Infrastructure has always been cited as a main indicator of potential capital growth for investment properties — how exactly do existing and future projects drive growth into the market?
When considering infrastructure projects prior to a property purchase, Propertyology’s Simon Pressley reminded investors that the assessment should go deeper than merely counting the number of new and existing amenities and facilities within and around a specific area.
More importantly, investors must understand the role that the infrastructure projects will ultimately play in the community for the long term.
How many jobs will it create before, during and after construction? Will it be able to sustain jobs growth?
“The role that infrastructure plays within a property market is primarily the creation of jobs during construction, then depending on the nature of the project, there may or may not be jobs when it’s finished. If it’s roads, there would be no jobs upon completion of the project, but if it’s a hospital or a university or an airport, there will be jobs after the [project] is finished.”
At the end of the day, it might be unwise to place all the value on infrastructure projects when making a purchasing decision, the buyer’s agent said.
“While infrastructure does have a positive impact, it’s still all about the broader economy. Right now, we can see one of the biggest infrastructure booms in Sydney’s history, but the Sydney property market is not seeing a boom,” according to Mr Pressley.
“There’s a whole bunch of things that affect a property market. It’s like one big jigsaw puzzle.”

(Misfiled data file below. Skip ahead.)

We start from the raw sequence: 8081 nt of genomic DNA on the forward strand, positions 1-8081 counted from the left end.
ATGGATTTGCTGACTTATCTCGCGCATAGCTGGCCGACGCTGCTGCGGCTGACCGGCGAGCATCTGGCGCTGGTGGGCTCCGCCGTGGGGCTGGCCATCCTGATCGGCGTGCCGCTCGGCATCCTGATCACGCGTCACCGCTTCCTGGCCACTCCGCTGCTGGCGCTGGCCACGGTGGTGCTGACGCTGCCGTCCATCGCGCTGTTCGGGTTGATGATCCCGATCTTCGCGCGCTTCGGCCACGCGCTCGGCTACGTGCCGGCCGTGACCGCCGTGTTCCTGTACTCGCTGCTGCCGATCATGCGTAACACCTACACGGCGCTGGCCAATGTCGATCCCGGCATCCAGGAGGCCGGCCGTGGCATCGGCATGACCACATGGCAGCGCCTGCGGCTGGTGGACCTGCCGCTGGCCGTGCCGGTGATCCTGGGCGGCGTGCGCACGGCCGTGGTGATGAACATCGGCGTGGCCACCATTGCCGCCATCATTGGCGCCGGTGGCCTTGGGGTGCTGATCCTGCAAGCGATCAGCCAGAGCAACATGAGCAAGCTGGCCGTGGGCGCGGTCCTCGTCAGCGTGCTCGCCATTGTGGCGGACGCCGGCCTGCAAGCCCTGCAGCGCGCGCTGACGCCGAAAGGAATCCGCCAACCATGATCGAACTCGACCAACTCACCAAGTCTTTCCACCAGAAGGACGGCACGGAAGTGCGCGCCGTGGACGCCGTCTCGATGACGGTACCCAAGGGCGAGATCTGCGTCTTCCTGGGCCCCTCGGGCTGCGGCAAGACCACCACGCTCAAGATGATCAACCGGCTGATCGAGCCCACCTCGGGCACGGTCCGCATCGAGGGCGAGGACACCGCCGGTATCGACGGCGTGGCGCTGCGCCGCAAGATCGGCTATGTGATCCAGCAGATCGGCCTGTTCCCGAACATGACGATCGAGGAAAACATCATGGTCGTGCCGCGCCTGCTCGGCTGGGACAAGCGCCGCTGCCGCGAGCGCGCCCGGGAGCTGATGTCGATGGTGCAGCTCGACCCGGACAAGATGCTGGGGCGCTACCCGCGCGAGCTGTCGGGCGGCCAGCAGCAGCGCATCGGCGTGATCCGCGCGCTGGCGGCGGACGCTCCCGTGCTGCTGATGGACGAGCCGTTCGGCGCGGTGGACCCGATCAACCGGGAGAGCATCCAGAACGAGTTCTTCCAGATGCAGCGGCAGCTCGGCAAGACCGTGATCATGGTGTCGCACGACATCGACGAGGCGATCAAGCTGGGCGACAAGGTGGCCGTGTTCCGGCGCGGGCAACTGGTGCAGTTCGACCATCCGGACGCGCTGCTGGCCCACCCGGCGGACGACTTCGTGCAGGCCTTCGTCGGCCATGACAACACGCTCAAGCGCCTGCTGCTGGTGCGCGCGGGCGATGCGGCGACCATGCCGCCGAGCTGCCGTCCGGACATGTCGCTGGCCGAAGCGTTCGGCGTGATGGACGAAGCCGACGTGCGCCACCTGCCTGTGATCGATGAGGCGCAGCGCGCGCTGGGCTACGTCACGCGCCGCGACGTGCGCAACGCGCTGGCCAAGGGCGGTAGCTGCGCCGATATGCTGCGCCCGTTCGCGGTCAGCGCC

Planned v realised infrastructure
The time between planning and establishing an infrastructure stands as one of the main reasons why infrastructure alone may not be a reliable indicator of potential growth in a property market.
In Brisbane, for instance, the Moreton Bay railway has been slated for development for decades, which has prompted several investors from way back in the 1970s to invest in and around the area.
Similarly, the plan for the development of Badgerys Creek in Sydney has been on the table for around 65 years.
While investors who have bought in these areas over the past 20 to 40 years are likely to be reaping considerable returns from their investments, infrastructure has little to do with the success they are currently experiencing.
Smart Property Investment’s Phil Tarrant said: “There’s the immediacy of planning where you invest and how you invest in property which may not align with the consideration of planned infrastructure. A lot of things can happen in the middle to stop the development from happening — funding, government changes and more.
“For instance, they slate a tube out through the back of Balmain. Government comes in and says, ‘We’re doing it’, so everyone buys property. But then, they go, ‘No, not going to happen anymore’. That could be a real tough spot.”
Even if a development project goes ahead, a realised infrastructure still could not guarantee growth for a property market, Mr Pressley highlighted.
“The infrastructure is not going to have a big influence on a property market and whether it goes up or down. It’s one piece of a massive puzzle that we need to factor into the very important purchasing decision.”
At the end of the day, much like population growth, jobs growth and other growth fundamentals, infrastructure is “only a part of the story, not the whole story”, the buyer’s agent concluded.